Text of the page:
Enforce the edict against Daniel (Dan 6:11-6:13)

“The conspirators came.

They found Daniel praying,

Seeking mercy

Before his God.

Then they approached the king.

They said

Concerning the interdict.

‘O king!

Did you not sign

An interdict,

That anyone

Who prays to anyone,

Divine or human,

Within thirty days,

Except to you,

O king!

Shall be thrown

Into a den of lions?’

The king answered.

‘The thing stands fast,

According to the law

Of the Medes,

Of the Persians,

That cannot be revoked.’

Then they responded

To the king.

‘Daniel,

One of the exiles

From Judah,

Pays no attention

To you!

O king!

Or the interdict

You have signed.

But he is saying his prayers

Three times a day.’”

These conspirators, once they had the decree signed, found Daniel praying and seeking mercy from his God. They went to the king to remind him that he had signed this interdiction about no one being allowed to pray to any human or divine person for 30 days, except to the king. The punishment was to be thrown into a den of lions. The king said that he understood that this was the law according to the Medes and the Persians. Then they said that Daniel, one of the Judean exiles, was not paying attention to him and his decree, since he was praying 3 times a day to his God in his house.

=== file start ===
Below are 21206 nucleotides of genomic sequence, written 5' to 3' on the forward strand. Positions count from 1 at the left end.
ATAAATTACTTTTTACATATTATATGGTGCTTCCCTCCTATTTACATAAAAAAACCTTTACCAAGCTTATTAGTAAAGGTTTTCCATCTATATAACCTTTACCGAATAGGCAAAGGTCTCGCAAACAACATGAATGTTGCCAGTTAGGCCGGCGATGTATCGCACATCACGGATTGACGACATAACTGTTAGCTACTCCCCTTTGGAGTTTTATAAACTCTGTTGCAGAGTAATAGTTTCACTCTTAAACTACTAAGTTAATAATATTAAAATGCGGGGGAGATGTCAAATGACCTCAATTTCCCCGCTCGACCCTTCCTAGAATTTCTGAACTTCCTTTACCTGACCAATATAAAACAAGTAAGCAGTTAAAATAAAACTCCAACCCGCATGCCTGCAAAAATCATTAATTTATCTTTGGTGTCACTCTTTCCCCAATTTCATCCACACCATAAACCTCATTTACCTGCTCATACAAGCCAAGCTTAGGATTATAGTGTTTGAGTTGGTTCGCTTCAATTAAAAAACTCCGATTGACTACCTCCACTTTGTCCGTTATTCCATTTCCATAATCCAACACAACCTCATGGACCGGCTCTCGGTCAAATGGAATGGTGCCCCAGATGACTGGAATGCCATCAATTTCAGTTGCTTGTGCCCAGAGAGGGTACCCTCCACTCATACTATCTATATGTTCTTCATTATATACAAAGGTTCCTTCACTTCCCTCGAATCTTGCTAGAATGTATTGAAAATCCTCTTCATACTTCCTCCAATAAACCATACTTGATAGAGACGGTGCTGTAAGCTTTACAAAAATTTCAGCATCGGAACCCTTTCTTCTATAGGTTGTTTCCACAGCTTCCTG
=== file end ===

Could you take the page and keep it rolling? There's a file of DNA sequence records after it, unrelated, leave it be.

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The collection for Jerusalem (Bar 1:5-1:7)

“Then they wept.

They fasted.

They prayed

Before the Lord.

They collected

As much money

As each could give.

They sent it

To Jerusalem

To the high priest

Jehoiakim,

The son of Hilkiah,

The son of Shallum,

To the priests,

To all the people

Who were present

With him

In Jerusalem.”

Apparently, this gathering was with all the Judean exiles, and not any Babylonians. There, after the reading, they wept, fasted, and prayed to the Lord. After that, they took up a collection for the people who were left behind in Jerusalem. They were going to send it to the now high priest and the priests left in Jerusalem, Jehoiakim, the son of Hilkiah, the son of Shallum. There was no indication of how this money would get there. It was a free will offering, with each one giving what they could.